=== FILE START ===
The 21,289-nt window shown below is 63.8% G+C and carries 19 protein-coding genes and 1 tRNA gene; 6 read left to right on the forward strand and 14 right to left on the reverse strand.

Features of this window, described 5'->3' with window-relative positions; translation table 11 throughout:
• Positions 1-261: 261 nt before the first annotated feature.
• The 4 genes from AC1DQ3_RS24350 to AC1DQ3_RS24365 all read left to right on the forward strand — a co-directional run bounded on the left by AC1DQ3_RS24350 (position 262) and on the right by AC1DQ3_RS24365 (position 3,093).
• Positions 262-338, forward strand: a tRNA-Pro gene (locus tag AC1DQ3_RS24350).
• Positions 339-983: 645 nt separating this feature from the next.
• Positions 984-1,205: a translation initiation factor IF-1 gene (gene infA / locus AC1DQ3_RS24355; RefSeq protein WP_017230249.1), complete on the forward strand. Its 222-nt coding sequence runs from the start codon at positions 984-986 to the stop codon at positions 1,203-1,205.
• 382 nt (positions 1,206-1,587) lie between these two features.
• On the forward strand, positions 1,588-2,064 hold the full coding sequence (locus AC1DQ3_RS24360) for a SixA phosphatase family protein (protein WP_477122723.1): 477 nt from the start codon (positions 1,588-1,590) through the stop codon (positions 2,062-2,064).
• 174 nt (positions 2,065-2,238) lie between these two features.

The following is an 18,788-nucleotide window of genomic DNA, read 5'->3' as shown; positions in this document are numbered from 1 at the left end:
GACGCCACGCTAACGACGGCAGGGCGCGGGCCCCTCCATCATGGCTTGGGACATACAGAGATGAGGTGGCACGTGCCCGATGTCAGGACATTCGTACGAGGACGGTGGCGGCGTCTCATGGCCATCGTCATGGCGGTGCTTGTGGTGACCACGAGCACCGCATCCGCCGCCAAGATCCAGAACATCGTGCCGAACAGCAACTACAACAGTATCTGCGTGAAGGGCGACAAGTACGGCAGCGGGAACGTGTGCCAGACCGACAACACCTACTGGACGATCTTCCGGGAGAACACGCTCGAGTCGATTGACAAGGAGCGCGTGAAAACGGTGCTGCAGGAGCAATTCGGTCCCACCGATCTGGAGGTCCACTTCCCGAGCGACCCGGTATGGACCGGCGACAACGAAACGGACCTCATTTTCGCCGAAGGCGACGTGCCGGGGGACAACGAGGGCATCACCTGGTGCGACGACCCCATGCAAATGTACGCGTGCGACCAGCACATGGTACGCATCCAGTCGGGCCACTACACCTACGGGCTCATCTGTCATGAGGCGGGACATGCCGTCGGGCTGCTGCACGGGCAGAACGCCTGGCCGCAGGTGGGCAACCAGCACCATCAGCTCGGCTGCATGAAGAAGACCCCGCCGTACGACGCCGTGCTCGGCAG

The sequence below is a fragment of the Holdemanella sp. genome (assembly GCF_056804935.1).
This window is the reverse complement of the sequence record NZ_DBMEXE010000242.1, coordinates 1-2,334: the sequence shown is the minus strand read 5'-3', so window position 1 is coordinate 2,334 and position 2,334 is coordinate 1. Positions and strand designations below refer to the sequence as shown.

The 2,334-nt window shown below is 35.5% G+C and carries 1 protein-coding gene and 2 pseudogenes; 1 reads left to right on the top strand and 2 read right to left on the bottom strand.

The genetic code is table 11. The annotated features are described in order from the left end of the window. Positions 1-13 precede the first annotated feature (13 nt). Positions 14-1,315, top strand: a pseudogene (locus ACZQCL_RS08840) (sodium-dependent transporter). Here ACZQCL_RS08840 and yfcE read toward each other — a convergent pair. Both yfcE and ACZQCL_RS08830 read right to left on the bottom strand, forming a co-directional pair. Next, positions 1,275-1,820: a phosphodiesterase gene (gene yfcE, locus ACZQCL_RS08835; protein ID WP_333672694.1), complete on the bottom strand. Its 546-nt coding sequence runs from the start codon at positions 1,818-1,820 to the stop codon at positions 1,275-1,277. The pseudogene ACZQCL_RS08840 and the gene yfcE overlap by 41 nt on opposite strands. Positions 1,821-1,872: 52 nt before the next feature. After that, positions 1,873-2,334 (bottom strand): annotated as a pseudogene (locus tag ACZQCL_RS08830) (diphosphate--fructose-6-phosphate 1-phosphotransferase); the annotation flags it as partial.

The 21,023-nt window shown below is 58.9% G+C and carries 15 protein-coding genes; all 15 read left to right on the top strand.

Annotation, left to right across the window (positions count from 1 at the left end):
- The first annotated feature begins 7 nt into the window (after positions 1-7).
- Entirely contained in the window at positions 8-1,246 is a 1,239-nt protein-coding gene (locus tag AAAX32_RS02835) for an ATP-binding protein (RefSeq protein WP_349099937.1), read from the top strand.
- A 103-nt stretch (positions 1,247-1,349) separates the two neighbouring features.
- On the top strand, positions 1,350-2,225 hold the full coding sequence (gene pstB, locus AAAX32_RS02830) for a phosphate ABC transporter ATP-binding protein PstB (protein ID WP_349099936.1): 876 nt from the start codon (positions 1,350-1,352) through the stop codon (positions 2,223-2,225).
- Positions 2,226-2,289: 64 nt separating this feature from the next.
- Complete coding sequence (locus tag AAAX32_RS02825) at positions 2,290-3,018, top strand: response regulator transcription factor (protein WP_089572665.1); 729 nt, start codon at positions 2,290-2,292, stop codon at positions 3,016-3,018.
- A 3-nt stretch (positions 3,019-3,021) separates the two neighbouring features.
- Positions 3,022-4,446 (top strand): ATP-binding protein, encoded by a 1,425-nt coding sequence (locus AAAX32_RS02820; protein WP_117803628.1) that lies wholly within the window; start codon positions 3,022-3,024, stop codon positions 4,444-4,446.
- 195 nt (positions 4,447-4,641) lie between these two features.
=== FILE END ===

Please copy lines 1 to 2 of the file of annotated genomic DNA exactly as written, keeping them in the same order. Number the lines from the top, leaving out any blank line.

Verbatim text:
The 21,289-nt window shown below is 63.8% G+C and carries 19 protein-coding genes and 1 tRNA gene; 6 read left to right on the forward strand and 14 right to left on the reverse strand.

Features of this window, described 5'->3' with window-relative positions; translation table 11 throughout: